YWG December 2020 newsletter

Dear YWG supporter,

Here is the latest news:


Saving the Sandfish Project

We were hoping to have an update for you, but Dr Jeremy Shelton (Freshwater Research Centre) has advised us that the next installment on the progress of the project is not yet available, so we hope to have some news for you on this issue in January.

In case you missed the June newsletter and wish to learn more about the project the two links below will provide you with valuable information:

          Saving Sandfish web page

Saving Sandfish web series: episode 1

The VDK research project.

We have been informed that the research project has come to an end. The data is being analysed and the final report is expected shortly.  Once this is made available we will inform you.  It is vital that all the local communities benefit equitably in some way from the utilisation of this resource.  Once the report is available we will be able to assess what options are being suggested and the justification/s for these. It is possible that some kind of small scale fishery may be recommended.  However, based on the low catch rate recorded during the project it will be difficult to justify a fishery on the scale that was originally planned.  Whatever the outcome it will be vital for all stakeholders to work together to manage expectations and outcomes to ensure the sustainability of the fisheries resource.

Mid –Vaal and Gauteng Rivers report by Chris Williams.

2020 has been a year to remember as well as a year from which to learn. We will never forget it and we will never forget the life lessons we have picked up along the way.


1 - Government’s complete lack of functioning at national, provincial and local municipality level with particular respect of neither tackling Vaal pollution nor water/sewage problems. Apathy, disregard, incompetence, corruption and a total absence of uBuntu.

2 – Rising E.coli levels myriads of times beyond safe levels for humans, farm animals and all fauna including our fish and aquatic life. Rand Water’s allegedly running out of chemicals/agents in the past few weeks for E.coli testing. This is perhaps the single most important test of water health. Its conjecture whether there was anything sinister behind this or whether it was merely the usual sheer inefficiency and lack of interest.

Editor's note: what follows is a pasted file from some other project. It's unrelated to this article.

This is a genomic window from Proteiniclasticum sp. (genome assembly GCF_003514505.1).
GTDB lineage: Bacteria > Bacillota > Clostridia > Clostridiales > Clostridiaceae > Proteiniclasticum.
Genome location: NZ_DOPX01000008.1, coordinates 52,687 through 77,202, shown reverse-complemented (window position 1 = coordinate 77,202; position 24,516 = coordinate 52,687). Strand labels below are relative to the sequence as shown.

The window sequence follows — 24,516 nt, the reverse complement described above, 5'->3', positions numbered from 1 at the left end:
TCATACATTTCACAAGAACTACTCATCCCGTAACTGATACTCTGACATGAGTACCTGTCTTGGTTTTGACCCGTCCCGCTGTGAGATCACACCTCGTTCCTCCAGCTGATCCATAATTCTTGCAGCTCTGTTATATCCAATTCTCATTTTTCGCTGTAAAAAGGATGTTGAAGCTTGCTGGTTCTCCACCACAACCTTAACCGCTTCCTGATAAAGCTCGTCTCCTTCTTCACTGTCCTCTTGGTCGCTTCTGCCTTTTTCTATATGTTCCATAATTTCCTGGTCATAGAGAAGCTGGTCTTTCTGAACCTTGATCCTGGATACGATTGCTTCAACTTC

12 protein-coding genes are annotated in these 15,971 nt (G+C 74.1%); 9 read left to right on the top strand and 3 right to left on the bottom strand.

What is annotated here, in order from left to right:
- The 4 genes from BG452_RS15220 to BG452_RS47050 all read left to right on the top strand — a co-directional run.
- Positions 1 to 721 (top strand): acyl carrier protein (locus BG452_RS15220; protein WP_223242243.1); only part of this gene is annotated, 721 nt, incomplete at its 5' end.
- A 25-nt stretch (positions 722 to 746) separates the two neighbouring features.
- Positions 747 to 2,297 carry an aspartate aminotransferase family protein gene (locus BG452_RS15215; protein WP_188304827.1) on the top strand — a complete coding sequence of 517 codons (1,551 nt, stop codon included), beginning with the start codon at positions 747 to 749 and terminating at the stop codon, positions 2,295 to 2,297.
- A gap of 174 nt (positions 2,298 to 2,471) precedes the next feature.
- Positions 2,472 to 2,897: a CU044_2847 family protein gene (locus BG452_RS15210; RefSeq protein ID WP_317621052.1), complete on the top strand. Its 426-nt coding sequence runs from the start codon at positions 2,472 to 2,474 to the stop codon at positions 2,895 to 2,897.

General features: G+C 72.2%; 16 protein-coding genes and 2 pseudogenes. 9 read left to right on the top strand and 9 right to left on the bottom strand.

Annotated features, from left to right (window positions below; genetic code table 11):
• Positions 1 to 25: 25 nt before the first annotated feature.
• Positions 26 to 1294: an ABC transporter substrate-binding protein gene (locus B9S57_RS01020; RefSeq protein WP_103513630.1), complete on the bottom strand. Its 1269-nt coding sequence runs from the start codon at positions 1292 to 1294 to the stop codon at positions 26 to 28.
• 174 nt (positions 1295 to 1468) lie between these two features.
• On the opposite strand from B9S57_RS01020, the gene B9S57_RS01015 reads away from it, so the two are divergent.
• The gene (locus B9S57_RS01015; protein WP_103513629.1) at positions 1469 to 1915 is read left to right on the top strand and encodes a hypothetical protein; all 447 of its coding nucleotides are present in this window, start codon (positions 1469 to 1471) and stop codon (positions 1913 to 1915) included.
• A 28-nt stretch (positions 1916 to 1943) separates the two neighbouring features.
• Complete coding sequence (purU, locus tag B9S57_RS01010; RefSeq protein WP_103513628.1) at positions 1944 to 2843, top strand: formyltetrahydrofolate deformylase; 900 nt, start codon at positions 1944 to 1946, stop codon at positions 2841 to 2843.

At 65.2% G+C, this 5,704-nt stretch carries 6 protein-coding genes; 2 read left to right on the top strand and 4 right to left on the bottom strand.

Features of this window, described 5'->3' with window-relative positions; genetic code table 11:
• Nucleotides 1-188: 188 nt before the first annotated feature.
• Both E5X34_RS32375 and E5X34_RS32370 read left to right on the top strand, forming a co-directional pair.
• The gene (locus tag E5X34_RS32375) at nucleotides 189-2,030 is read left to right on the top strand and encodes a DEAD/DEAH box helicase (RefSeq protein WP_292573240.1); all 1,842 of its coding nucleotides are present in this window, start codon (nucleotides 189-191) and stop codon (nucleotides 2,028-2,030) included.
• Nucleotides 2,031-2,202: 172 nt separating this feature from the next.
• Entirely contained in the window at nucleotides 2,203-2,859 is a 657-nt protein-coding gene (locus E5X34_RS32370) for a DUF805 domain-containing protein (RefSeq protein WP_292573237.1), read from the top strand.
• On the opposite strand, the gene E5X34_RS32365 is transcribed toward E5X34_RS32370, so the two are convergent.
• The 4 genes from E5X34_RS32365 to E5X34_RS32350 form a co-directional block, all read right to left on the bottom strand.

3 – Unscrupulous criminal polluters and offenders. These include dumpers of rubbish, illegal abattoir run-off, discarded fishing tackle especially hooks, lines and nets, agricultural fertiliser run-off, Eskom/Sasol/Arcelor Mittal acid air and ground despoilation. And of course, sewage/waste water spills. 


1 – To all the organisations and individuals involved in trying to salvage the quality and quantity of the Vaal and its inhabitants, and thus improving our fly fishing experiences.  SAVE has court cases against national, provincial and local authorities as well as against individuals therein coming up for court trials next year. Hopefully the guilty will be convicted. FOSAF/YWG represents you the flyfisher on the SAVE EXCO.

2 – To all the Vaal and Vaal tributary communities who over the past year have accelerated river clean-ups and community education. If your local section of river and stream does not have a clean-up programme, create one, ask those in your area for a helping hand with gloves, wellies and Covid protection for a couple of hours on a Saturday morning. Afterwards have a boerie braai, you will be pleasantly surprised how this attracts interest! The next step is more formal interaction and education easily accomplished with the more interest you get. The ultimate goal is to minimise pollution at source.

3 – To all flyfishers and member clubs at FOSAF/YWG who spend many unpaid and unheralded hours for the betterment of all members and of the community and environment. We have been working constantly during lockdown and we trust 2021 will be better for all our friends, families, fish and fishing. Please join up or continue your valued membership for 2021. We need your support more than ever!

Dr Olaf Weyl.

It was sad to hear that Olaf Weyl passed away from a heart attack last month while fishing the Wolf River in the Eastern Cape. Olaf was a larger-than-life character and one of the most prolific aquatic scientists in South Africa. He will be sorely missed.

Dean Impson.

Dean, one of the most active members in the YWG group has taken early retirement from CapeNature. He is now a research associate at the Freshwater Research Centre and helps landowners with advice on stocking of dams and associated permit issues.


Here’s wishing you a happy festive season and all of the best for 2021.

 Kind regards,